My partner, who is an illustrator, came up with the image above to represent me living in COVID times, but I’m afraid I wasn’t too impressed that it reflected the reoccurring nuisance thoughts. To be honest, at first glance I thought the dangerous red virus droplets were poppies falling on the umbrella!

So I’ve given him a more specific brief of: brain synapses/neuro transmitters, ping-pong thoughts going back and forward in perpetual motion like a Newton’s cradle, and thought bubbles with scary words in them like contamination, blood, germs, dirt, poo. These things are how I think of my OCD.

I look forward to his next illustration that I’ll add in my next post.

Recycled tubes for OCD solution

For me, an OCD problem of decades has been using supermarket trolleys because the handle will have been used by thousands of people and never cleaned – UNTIL Covid-19 came along that is!  It was amazing to finally have supermarkets notice that germs are smothering the trolley (and basket) handles – a source of contamination, especially for babies sitting in the front of trolleys and teething/sucking on the handle in front of them YUK.

Up until March 2020 I used to only touch the metal on the trolley, rather than the handle, to get to the flowers section (usually at the entrance) so that I could legitimately have a protective plastic sleeve to put the flowers in, however instead I placed the empty plastic sleeve over the handles of the trolley whilst shopping, so that I didn’t need to come into contact with the germ-ridden handle – prior to Coronavirus, taking anti-bacterial wipes to clean down the handle looked so obvious and slightly over-the-top, making it noticeable that I suffer with OCD.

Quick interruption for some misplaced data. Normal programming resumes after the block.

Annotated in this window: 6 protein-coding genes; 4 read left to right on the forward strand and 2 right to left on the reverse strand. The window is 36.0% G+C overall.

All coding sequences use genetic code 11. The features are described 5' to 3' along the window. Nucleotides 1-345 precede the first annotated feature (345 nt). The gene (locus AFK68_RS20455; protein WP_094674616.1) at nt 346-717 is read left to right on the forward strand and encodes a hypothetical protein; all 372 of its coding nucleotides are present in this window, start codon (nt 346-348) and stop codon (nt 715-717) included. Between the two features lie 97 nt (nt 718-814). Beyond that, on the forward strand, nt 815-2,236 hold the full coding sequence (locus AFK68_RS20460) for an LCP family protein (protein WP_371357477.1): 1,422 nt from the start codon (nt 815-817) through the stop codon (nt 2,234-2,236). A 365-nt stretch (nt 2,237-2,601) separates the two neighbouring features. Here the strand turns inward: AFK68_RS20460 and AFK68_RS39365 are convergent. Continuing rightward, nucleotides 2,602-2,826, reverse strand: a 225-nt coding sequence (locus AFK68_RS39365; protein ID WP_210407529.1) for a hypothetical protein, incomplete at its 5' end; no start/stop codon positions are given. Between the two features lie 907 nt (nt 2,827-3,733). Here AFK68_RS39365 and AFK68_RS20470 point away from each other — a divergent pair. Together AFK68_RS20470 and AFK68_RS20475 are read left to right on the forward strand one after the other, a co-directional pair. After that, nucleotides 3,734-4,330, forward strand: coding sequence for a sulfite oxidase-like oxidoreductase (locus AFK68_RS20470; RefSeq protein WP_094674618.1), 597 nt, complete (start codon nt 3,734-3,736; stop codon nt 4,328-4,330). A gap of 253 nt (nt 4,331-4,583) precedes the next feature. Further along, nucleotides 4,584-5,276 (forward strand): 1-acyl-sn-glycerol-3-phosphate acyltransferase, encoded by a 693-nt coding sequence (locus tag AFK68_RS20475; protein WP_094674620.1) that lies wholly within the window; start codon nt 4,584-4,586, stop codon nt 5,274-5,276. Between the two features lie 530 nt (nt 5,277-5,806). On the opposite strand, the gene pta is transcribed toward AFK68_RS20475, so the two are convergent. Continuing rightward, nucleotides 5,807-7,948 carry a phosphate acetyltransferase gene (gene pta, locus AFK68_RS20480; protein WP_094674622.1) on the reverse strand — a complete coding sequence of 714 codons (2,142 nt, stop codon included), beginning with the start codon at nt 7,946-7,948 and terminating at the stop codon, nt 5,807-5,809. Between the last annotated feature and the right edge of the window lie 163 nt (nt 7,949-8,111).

Then in March 2020 most supermarkets started to sanitize the trolley handles (be it a little inefficiently) but I’ve noticed that after a few months this became too much effort.  So since summer 2020, due to cleanliness being very acceptable, I’ve been able to wear pretty cotton gloves whilst shopping, rather than rubber gloves that look a bit too clinical, without unwanted critical attention.